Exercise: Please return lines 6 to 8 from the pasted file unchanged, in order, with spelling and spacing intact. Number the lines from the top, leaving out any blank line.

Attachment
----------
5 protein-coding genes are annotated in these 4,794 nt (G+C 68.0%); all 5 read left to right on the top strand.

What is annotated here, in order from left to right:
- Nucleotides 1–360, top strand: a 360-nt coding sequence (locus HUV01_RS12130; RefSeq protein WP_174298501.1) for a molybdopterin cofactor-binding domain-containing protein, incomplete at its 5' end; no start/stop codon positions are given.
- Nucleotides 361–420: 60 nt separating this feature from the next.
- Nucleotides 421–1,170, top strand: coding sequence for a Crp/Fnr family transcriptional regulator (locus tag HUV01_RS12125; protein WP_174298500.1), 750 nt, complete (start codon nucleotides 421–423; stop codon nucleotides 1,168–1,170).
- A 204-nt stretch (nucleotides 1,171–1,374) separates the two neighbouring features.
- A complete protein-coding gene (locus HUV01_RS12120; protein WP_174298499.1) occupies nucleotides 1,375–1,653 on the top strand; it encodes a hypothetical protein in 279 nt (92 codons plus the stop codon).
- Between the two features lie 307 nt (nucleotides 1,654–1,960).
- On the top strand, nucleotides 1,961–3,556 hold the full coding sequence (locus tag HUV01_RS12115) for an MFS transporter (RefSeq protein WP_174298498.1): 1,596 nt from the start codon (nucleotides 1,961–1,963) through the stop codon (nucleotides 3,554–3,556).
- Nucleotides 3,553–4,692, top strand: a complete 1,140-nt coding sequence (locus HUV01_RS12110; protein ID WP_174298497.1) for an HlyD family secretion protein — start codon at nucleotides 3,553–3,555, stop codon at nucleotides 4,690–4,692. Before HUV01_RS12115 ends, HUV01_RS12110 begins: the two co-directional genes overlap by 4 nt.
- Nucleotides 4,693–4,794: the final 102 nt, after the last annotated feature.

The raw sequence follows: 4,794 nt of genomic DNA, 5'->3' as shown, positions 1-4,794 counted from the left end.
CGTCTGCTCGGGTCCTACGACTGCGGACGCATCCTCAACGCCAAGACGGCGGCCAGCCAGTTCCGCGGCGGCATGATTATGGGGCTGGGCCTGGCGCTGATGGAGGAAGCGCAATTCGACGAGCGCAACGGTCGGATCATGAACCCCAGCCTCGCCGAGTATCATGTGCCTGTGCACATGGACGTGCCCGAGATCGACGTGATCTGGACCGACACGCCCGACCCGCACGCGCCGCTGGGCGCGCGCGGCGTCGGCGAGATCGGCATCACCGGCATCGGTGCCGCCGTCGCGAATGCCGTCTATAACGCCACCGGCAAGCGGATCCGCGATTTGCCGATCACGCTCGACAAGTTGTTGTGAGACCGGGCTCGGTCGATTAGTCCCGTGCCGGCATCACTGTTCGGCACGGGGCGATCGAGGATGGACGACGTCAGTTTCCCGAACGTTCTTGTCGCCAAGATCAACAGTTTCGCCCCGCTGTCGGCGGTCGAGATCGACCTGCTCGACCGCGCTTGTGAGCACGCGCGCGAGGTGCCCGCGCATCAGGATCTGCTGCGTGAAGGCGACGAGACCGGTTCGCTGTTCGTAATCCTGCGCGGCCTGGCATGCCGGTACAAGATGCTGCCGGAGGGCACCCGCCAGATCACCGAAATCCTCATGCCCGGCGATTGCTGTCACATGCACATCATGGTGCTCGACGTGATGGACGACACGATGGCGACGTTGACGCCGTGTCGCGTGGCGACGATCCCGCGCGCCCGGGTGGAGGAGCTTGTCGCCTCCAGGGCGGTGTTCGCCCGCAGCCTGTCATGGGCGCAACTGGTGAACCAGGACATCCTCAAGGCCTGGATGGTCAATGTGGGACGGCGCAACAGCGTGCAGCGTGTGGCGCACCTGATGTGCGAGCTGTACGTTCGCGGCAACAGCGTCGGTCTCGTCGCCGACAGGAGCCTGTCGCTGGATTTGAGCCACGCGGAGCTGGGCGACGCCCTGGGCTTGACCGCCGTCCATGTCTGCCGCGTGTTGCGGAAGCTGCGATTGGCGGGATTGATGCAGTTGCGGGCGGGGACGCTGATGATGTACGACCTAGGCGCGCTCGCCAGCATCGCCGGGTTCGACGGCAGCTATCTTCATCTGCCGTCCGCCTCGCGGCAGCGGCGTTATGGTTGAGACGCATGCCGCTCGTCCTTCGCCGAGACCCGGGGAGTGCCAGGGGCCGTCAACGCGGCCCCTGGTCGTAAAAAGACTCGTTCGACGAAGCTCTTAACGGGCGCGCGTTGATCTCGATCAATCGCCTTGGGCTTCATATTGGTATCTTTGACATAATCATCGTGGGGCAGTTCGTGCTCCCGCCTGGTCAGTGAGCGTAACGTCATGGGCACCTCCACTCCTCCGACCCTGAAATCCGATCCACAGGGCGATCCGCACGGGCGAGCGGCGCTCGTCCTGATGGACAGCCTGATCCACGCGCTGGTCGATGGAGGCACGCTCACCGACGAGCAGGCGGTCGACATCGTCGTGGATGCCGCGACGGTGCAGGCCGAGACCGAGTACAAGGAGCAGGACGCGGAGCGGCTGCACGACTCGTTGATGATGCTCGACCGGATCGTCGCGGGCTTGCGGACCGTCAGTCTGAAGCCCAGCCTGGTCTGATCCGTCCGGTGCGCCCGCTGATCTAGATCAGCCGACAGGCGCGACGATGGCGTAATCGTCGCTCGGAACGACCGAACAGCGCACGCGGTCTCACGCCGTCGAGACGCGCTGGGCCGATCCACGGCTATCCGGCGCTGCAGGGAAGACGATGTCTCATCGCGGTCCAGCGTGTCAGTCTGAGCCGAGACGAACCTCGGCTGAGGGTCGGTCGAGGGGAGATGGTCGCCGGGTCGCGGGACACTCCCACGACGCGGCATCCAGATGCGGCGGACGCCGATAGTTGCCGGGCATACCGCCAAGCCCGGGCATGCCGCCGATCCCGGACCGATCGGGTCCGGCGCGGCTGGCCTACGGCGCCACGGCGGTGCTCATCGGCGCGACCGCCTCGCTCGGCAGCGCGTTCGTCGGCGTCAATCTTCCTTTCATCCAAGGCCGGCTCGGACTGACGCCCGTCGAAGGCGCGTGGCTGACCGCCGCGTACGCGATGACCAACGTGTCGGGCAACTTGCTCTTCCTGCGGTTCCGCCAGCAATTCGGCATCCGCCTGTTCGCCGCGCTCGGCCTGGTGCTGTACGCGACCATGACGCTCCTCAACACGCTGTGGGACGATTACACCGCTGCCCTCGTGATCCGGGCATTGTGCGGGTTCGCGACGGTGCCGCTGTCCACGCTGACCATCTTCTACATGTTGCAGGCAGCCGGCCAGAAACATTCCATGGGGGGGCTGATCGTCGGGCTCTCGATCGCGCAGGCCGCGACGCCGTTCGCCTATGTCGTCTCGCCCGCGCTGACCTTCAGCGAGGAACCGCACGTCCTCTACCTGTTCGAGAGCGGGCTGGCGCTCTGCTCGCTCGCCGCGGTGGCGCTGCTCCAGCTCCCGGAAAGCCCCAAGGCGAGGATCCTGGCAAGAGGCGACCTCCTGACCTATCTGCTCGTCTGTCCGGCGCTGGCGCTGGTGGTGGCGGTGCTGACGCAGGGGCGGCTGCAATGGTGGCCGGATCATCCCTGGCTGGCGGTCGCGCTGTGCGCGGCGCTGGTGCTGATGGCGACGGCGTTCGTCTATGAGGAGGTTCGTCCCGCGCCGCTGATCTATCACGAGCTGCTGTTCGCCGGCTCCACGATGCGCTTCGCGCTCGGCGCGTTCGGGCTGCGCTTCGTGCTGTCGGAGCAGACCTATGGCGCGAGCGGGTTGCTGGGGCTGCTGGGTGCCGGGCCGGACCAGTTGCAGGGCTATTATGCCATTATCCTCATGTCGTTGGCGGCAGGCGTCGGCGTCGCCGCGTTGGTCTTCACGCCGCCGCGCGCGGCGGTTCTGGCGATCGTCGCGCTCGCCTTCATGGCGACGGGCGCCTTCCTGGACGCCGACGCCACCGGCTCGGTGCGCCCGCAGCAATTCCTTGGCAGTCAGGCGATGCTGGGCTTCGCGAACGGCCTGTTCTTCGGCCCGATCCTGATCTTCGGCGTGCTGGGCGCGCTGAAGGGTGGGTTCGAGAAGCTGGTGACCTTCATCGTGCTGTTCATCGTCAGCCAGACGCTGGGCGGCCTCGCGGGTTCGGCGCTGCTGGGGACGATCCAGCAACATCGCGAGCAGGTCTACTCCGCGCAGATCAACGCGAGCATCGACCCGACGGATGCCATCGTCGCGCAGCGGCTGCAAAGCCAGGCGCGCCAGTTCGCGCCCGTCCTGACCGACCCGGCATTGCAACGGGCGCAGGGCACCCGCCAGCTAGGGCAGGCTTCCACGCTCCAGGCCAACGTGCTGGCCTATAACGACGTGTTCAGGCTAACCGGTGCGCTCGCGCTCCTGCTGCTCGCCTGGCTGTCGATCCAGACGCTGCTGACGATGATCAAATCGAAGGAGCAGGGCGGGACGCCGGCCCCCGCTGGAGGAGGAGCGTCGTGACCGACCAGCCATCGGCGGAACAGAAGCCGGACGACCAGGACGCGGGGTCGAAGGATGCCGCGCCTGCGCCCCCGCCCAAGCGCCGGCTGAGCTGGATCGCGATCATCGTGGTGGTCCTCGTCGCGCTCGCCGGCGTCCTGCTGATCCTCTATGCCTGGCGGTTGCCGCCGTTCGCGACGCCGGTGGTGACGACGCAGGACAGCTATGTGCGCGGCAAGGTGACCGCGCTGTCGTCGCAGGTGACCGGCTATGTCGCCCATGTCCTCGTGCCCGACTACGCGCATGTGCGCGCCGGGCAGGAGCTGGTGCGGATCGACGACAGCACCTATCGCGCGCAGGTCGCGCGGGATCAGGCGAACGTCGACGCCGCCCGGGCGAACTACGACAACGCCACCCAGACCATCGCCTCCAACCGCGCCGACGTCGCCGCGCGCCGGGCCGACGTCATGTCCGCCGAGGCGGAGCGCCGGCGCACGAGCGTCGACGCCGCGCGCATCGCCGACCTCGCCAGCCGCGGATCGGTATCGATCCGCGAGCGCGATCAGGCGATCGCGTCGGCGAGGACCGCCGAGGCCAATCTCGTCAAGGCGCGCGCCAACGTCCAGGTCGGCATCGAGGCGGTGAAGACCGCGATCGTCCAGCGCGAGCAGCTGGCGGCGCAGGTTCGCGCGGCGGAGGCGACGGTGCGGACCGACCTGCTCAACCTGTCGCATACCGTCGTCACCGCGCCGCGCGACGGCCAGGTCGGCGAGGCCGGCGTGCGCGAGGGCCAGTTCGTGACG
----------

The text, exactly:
- A 204-nt stretch (nucleotides 1,171–1,374) separates the two neighbouring features.
- A complete protein-coding gene (locus HUV01_RS12120; protein WP_174298499.1) occupies nucleotides 1,375–1,653 on the top strand; it encodes a hypothetical protein in 279 nt (92 codons plus the stop codon).
- Between the two features lie 307 nt (nucleotides 1,654–1,960).